Revealing the effect of lockdowns on pandemic pregnancies
Laila Aboulatta named as Vanier Scholar for her community health research at UM
After years of pharmacy practice in Egypt and research in Japan, Laila Aboulatta has gained unique insight into the health challenges faced by underrepresented populations – and how the COVID-19 pandemic exacerbated them.
Aboulatta is one of four UM PhD students who have been awarded the Vanier Canada Graduate Scholarship for 2023. Vanier Scholars are considered Canada’s top graduate students and receive a scholarship of $150,000 over three years towards their research.
UM Today caught up with Laila Aboulatta to learn more about her and her research.
WHAT ARE YOU WORKING ON IN THE RADY FACULTY OF HEALTH SCIENCES?
The COVID-19 pandemic has brought exceptional challenges to global health and there is an increasing concern that the pandemic lockdown might have negatively affected health services and patient outcomes, including mother and infant health. In many instances, the decreased access to health services created sub-optimal mother and infant care. Pregnant people are consistently excluded from clinical research studies and this project will shed light on this underrepresented population.
The purpose of my research is to gain insight into the adequacy of health care delivery during the challenging times of the pandemic. We use real-world data of linked mother-infant records to thoroughly examine the healthcare received by pregnant people during this unprecedented time. We also aim to examine adverse perinatal outcomes, focusing on the major pregnancy and newborn outcomes. Medication use has been disrupted during the pandemic, so we aim to investigate the trends in the use of different medication classes among pregnant people.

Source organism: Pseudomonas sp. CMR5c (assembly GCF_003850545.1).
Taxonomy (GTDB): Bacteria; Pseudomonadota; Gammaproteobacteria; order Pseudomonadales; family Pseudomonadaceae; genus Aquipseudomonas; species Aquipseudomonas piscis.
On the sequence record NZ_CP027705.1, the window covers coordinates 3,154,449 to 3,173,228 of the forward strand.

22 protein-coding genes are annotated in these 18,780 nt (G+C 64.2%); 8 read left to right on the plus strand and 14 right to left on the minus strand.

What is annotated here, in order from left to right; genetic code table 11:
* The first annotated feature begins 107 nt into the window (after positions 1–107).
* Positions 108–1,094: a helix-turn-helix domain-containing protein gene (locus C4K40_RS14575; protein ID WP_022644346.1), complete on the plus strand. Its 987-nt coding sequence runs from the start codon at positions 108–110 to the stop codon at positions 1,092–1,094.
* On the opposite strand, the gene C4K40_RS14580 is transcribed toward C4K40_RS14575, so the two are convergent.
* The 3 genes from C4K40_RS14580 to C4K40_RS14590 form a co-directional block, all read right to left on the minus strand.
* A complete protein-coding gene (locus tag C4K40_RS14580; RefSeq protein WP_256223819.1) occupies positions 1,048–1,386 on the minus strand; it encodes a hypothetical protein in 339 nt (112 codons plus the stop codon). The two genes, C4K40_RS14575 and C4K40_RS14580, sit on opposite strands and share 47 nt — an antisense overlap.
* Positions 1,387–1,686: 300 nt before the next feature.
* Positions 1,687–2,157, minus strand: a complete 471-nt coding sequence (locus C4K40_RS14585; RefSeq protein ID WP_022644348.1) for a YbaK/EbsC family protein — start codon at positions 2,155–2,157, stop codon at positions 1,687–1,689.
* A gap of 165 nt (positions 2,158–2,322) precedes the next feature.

WHY DID YOU CHOOSE UM TO PURSUE YOUR RESEARCH?
The pharmacoepidemiology at UM is a highly motivating research environment which is perfect to make significant contributions to the health of pregnant people. Also, the well-established administrative health database in Manitoba provides an ideal platform to conduct studies to improve healthcare practices and health outcomes. Pursuing my PhD at the UM and actively engaging with international scientific societies has been an eye-opening experience that broadened my perspective and exposed me to the fantastic opportunities that arise by networking with researchers in different academic settings.
WHERE DO YOU SEE YOURSELF IN FIVE TO 10 YEARS?
As a woman belonging to a visible minority, I envision myself as a pharmacoepidemiology leader and an active scholar at a Canadian university. I hope to establish my own lab and a multinational network that serves as a platform for assisting young pharmacoepidemiologist and researchers in improving health care settings and prescribing practices among women. As a pharmacist, my goal is to support rigorous clinical research that directly and meaningfully benefits the diverse communities.
WHAT DOES IT MEAN TO YOU TO BE THE RECIPIENT OF THE VANIER SCHOLARSHIP?
I am honored and humbled to have been selected as a recipient of the Vanier scholarship. It is a tremendous opportunity that has become a reality. Receiving the Vanier scholarship will strengthen my skills to conduct high-quality research to address healthcare challenges and effectively communicate my findings with scientific communities, stakeholders and healthcare professionals. Being a Vanier scholar is a personal achievement and a testament to the encouragement and support I received from family and mentors who believed in me throughout my endeavours.